Star Ocean: The Divine Force Demo Hands-On Preview – Fly Me to an Underdeveloped Planet

Star Ocean: The Divine Force

The Star Ocean series has been running since 1996, but it has fallen on hard times following the release of Star Ocean: The Last Hope, an acceptable JRPG but not on the same level as its predecessors, and Star Ocean: Integrity and Faithlessness, without a doubt the worst entry in the series. Despite these struggles, publisher Square Enix was willing to give another chance to tri-Ace's most popular series, leading to the development of Star Ocean: The Divine Force, which feels like a return to form, despite a few issues which aren't really that surprising, given the studio's recent history.

The Star Ocean: The Divine Force playable demo allows players to experience a small part of Raymond's story, starting from an attack on his ship, which forced him and his crew to abandon it in all haste. Following his dramatic escape, Raymond ends up on an underdeveloped planet where he meets princess Laeticia and her guard Albaird. Determined to find other crew members who may have crashlanded on this planet, Raymond enters an initially uneasy alliance with the two, not knowing he will get deeply involved in a war between two different kingdoms.

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While the story featured in the demo feels a little awkward, we do know that it won't be representative of that of the final game, as it is an abridged version with some cuts. Even like this, however, it is clear that it won't deviate too much from what the franchise has offered so far, as the setup is similar to that of the second and third entries in the series. The demo, unfortunately, doesn't feature Laeticia's story, so we do not know how different the two stories will be.

Gameplay-wise, Star Ocean: The Divine Force feels like a major step forward not only from Integrity and Faithlessness but also from The Last Hope. The series has always been about grand space adventures, but it has almost always failed to deliver a proper sense of scale. This feels like it won't be the case in the fifth entry in the series, mostly thanks to D.U.M.A., a special robot that allows the party to fly and glide around. This ability influenced level design greatly, with locations featuring a good amount of verticality. How exploration will be rewarded outside of special crystals that allow players to improve D.U.M.A.'s abilities remains to be seen, but flying to speed up traversal already feels great at the start of the game.

D.U.M.A's unique abilities also play an important role in the Star Ocean: The Divine Force combat. For the second time in the series, combat occurs exactly where enemies are encountered, but the system is astronomically better than the one featured by its predecessor. Controlling a party of up to four characters, with the ability to switch between characters on the fly, players can unleash skills in quick succession as long as they have AP. The game seems to have gone the way of the most recent entries in the Tales series, doing away with regular attacks like in Tales of Berseria and featuring three different Skill chains or trees tied to three face buttons and rewarding perfectly timed dodges. While the chains of skills are always played in the order they are set, so there's no using, for example, skill 1 in chain 1 and then skill 2 in chain 3, like in the aforementioned Tales of Berseria, setting skills properly can lead to complex combos that feel great to pull off.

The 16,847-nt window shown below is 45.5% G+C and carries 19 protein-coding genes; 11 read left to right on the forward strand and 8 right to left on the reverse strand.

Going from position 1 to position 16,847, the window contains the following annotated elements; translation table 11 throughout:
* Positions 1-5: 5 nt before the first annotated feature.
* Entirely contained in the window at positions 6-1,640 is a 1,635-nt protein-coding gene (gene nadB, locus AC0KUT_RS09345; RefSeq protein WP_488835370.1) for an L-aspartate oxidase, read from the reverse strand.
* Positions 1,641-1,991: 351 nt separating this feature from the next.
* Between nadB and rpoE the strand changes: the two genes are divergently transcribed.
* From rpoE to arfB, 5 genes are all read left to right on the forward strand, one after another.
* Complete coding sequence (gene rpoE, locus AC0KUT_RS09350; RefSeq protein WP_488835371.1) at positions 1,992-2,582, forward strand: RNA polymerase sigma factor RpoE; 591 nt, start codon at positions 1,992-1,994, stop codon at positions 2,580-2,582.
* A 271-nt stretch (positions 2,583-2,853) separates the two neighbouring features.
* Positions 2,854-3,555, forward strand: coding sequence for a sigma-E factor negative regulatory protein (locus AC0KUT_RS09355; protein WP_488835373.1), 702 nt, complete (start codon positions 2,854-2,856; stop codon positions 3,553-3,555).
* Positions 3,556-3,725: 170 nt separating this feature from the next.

The AP system may feel a little limiting at first, but in reality, it really isn't. AP recharges pretty quickly, and the total number of points can be extended by doing well in battle and performing specific actions, like Blindsides, which make a return from Star Ocean: The Last Hope. Blindsides are performed with the help of D.U.M.A., whose actions in battle are regulated by the VA gauge, by holding the dedicated button to lift in the air and releasing it to unleash Vanguard Assault, a rushing attack. If the enemy is facing the controlled character, and the direction of the rushing attack is changed at the very last second, the enemy will be left confused, unable to move, and open to highly-damaging attacks. In my opinion, the new approach to Blindsides is much better than that seen in The Last Hope, as VA is consumed to perform the rushing attack and the potential Blindside maneuver, and the higher the VA value is, the better the Blindside bonuses will be, essentially preventing it from being as spammable as it was the third entry in the series. With VA getting restored only by using skills and AP only by stopping, the system creates a nice balance between full-on offense and defense. As each character's skill tree includes many different abilities, combat will surely get better as the adventure proceeds.

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While the game looks dated when it comes to visuals (despite tri-Ace slightly improving their typical doll-like character models and stiff animations), I feel like Star Ocean: The Divine Force will be a very solid entry in the series, thanks to the tweaks made to the series' action combat system and the introduction of D.U.M.A. which can finally make underdeveloped planets feel as massive as they should always have been. Having been a massive fan of the series since Star Ocean: The Second Story, I was left satisfied with the little slice of the game featured in the demo and cannot wait to experience more of The Divine Force next month.

Star Ocean: The Divine Force launches on PC, PlayStation 5, PlayStation 4, Xbox Series X, Xbox Series S, and Xbox One on October 27th worldwide.

Demo tested on PlayStation 5.

Products mentioned in this post

Xbox Series S
USD 288
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